Sex/Nudity: 6 instances, including seminudity. Violence: 20 scenes with violence, including fighting. Profanity: 15 harsh expressions. Drugs: None.

The Rookie (G)

Director: John Lee Hancock. With Dennis Quaid, Rachel Griffiths, Jay Hernandez, Brian Cox. (129 min.)

Staff ***1/2 Quaid plays a teacher-turned-Major League Baseball player in this Disney movie based on the true story of Jim Morris. While coaching another losing season of high school baseball, Morris cuts a deal: If his players start winning, he'll try out for the majors. By now an aging father, Morris defies skeptics with his uncanny 95-m.p.h. fastball. For adults who believe G stands for "goofy," Quaid's intense performance will convince them to take this film seriously. By Ben Arnoldy

Showtime (PG-13)

Director: Tom Dey. With Robert De Niro, Eddie Murphy, Rene Russo, Drena De Niro. (95 min.)

Sterritt * A jaded Los Angeles cop and a fame-hungry colleague become the unlikely stars of a reality-TV series cooked up by a producer with more ambition than integrity. The movie tries to offer something for everyone, from comedy to car chases. But the filmmakers are so busy cramming all this into 95 minutes that they forget to make the scenes funny, exciting, touching, suspenseful, or anything else that might make the film worth watching.

Sex/Nudity: 1 instance of innuendo. Violence: 8 scenes, including shooting. Profanity: About 50 strong expressions. Drugs: At least 3 scenes of smoking and drinking, including 1 with illegal drugs.

Sorority Boys (R)

Director: Wally Wolodarsky. With Barry Watson, Michael Rosenbaum, Harland Williams. (94 min.)

DUD Three frat brothers, framed for stealing their animal house's treasury, disguise themselves as women and hide out in a feminist sorority until they can clear their names. Of course, no one recognizes them. As the boys learn to respect women, we wonder why the filmmakers have none for the audience. This rip-off of "Some Like It Hot" seems to ask: If Billy Wilder can get away with this plot, why can't we? Maybe because Wilder had taste and intelligence. By M.K. Terrell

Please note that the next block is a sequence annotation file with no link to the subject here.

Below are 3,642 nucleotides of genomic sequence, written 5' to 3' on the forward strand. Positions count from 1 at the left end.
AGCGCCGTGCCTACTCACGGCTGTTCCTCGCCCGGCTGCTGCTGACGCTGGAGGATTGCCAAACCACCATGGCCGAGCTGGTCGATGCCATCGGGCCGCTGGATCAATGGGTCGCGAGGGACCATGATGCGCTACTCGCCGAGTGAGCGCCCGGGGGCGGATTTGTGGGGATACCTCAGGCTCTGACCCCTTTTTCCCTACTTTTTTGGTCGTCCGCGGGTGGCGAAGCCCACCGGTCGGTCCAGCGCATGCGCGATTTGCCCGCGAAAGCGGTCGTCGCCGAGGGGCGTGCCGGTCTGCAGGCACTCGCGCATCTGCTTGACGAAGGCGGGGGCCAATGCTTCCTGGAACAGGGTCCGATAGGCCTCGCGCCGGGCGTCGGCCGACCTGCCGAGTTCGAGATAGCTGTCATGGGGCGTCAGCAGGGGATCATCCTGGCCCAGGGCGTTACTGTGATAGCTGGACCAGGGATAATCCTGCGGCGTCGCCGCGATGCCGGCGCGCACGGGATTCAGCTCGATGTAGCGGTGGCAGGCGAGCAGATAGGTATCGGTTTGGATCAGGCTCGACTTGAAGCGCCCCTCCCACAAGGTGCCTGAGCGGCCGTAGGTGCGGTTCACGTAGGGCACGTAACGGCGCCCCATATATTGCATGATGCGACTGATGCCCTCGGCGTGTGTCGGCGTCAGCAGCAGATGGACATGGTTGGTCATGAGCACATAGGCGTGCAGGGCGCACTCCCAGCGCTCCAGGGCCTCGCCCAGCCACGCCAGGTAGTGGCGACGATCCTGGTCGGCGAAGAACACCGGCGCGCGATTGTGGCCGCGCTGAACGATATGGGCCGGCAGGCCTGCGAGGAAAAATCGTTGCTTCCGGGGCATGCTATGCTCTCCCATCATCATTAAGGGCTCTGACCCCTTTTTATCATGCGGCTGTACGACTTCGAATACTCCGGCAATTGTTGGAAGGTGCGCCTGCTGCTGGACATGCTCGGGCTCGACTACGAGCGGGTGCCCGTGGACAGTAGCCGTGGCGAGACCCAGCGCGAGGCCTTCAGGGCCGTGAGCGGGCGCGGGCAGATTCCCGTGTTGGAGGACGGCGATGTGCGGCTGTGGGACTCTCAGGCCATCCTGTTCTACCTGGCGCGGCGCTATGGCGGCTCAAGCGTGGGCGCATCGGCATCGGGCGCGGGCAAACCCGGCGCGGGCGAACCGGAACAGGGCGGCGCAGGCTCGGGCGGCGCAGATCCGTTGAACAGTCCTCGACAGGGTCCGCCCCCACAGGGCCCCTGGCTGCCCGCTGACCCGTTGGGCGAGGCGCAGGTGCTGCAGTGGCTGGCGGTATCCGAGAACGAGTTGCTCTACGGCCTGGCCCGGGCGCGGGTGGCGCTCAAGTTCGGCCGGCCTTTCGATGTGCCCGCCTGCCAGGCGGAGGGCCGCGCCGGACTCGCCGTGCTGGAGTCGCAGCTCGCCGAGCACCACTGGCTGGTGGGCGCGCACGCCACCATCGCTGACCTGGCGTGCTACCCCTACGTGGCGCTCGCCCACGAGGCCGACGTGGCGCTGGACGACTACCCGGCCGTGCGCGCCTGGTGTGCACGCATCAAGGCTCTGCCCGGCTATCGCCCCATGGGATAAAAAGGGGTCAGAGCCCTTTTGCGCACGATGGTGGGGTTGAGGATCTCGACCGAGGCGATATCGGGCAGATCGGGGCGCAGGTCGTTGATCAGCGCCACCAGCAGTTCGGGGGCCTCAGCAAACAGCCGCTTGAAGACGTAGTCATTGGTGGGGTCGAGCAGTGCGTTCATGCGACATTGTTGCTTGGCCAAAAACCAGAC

Sex/Nudity: 32 instances of innuendo, nudity, implied sex. Violence: 11 scenes, including rape. Profanity: 28 strong expressions. Drugs: At least 14 scenes of drinking, smoking, including illegal drugs.

Time of Favor (Not rated)

Director: Joseph Cedar. With Aki Avni, Tinkerbell, Assi Dayan. (98 min.)

Staff *** The captain of an elite commando unit and his best friend, a radical rabbi's most brilliant student, both love the rabbi's independent-minded daughter. When she chooses the captain, the student begins planning a massive, far-reaching bombing scheme in the Middle East. Only the captain can stop it, but he's under arrest as a co-conspirator. This surprisingly low-key exploration of the radical mindset won the Israeli equivalent of an Oscar. By M.K. Terrell

Sex/Nudity: Some innuendo. Violence: 5 scenes, including a beating. Profanity: A few mild expressions. Drugs: 6 scenes with tobacco use and drinking.

Waydowntown (R)

Director: Gary Burns. With Don McKellar, Tammy Isbell, James McBurney, Marya Delver. (83 min.)

Sterritt *** The setting is a Canadian urban complex, and the main characters are four young workers who've made a bet on who can go longest without venturing outside for a breath of non-recycled air and a glimpse of sunshine not filtered through sheets of glass. This smart, creative social satire skewers cheaply dehumanizing architecture and self-absorbed yuppie mentalities in skillfully assembled scenes. See it in a theater that's way downtown, and city life may never look the same.

Y Tu Mamá También (Not rated)

Director: Alfonso Cuarón. With Maribel Verdú, Diego Luna, Gael García Bernal. (115 min.)

Sterritt ** Faced with serious new problems in her life, a young Spanish woman living in Mexico City takes off on an impulsive road trip with two adolescent Mexican boys fueled by youthful energy, intoxicants, and hyperactive sex drives. Cuaron gives an offbeat flavor to this coming-of-age tale by combining up-close camera work with a modernistic third-person narration, and by touching on noteworthy social issues in the margins of the story. Too much repetition and an unconvincing finale take their toll on the picture's overall effectiveness, though. In Spanish with English subtitles.